At least two former staffers for Sen. Elizabeth Warren’s (D-MA.) campaign for president are coming under fire for getting tattoos to remember the campaign by that unfortunately and inevitably bring to mind numerical identification tattoos used on Jewish prisoners of the WWII concentration camps.
One of the primary signifiers for Warren supporters on Twitter throughout her campaign has been a uniform Twitter profile picture or “avi” style that staffers and fans adopted to show their support for the former presidential candidate.
The avi style consists of a grayscale profile photo of someone paired alongside a light green background. This specific hue is known as Liberty Green and the hex code for this color is #b7e4cF.
Now, former Warren staffers are immortalizing this aspect of the campaign with tattoos on their arms of the hex code in Elizabeth Warren’s handwriting. “First campaign, first tattoo,” wrote Eric Ziminsky in the accompanying caption to an image of his tattoo.
The problem? The resulting tattoos are eerily reminiscent of identification numbers tattooed onto prisoners of concentration camps during the Holocaust.
The bigger problem? It would be somewhat excusable if those getting the tattoo hadn’t considered this unfortunate allusion, but apparently they knew this similarity would come up and chose to get the tattoos regardless. “It’s her handwriting and my partner is Jewish. I’m so, so sorry it feels that way for you but I promise I thought about that and chose placement so it wouldn’t be seen on the outer arm,” wrote Raquel Breternitz in response to criticism.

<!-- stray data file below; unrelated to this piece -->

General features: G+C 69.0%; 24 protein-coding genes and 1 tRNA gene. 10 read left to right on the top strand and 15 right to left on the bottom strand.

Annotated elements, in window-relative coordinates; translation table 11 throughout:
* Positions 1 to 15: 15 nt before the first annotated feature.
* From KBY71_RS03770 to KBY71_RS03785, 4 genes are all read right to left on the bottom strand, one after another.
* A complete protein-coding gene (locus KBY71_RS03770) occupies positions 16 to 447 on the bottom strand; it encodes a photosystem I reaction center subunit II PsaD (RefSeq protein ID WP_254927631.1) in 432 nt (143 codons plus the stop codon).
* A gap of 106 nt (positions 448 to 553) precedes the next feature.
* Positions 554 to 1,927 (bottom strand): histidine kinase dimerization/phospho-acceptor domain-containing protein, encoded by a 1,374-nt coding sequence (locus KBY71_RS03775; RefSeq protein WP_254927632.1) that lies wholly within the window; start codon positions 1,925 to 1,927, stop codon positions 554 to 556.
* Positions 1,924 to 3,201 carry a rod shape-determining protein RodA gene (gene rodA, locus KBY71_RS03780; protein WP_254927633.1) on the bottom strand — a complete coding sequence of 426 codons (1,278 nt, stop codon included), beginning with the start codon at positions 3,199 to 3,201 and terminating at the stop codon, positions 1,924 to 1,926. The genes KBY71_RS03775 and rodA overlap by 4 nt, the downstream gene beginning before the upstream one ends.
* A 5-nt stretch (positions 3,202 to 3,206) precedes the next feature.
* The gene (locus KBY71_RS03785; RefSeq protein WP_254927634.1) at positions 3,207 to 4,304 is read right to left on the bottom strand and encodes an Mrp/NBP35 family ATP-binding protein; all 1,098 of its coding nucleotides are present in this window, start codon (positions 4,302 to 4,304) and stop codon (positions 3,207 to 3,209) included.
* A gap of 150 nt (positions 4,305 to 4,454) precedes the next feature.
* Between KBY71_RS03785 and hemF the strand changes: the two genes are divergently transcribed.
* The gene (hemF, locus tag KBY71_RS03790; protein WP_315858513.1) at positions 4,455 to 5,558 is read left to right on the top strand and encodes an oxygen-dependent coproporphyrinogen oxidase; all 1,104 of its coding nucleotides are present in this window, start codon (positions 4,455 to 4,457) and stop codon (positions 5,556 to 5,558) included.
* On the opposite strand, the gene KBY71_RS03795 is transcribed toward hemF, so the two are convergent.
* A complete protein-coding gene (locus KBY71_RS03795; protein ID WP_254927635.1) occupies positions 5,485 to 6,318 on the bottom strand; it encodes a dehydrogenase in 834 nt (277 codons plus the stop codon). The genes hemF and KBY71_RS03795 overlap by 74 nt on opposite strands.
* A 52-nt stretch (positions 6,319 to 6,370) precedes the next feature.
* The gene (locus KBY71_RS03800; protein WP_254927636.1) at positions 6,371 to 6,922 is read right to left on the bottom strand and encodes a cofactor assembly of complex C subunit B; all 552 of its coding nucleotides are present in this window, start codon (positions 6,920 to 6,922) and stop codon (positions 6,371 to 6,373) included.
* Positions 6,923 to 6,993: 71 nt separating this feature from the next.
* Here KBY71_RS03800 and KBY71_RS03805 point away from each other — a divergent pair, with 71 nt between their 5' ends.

Although some will insist on arguing semantics, the comparisons and criticisms regarding this incident are wholly valid regardless if the tattoos are oriented horizontal rather than vertical as they typically were on prisoners of the WWII concentration camps.
At the time of publication, both individuals who are confirmed to have already gotten the Warren tattoo, Raquel Breternitz and Eric Ziminsky, clarified that they would “take steps to modify the tattoo” in response to the feedback they received.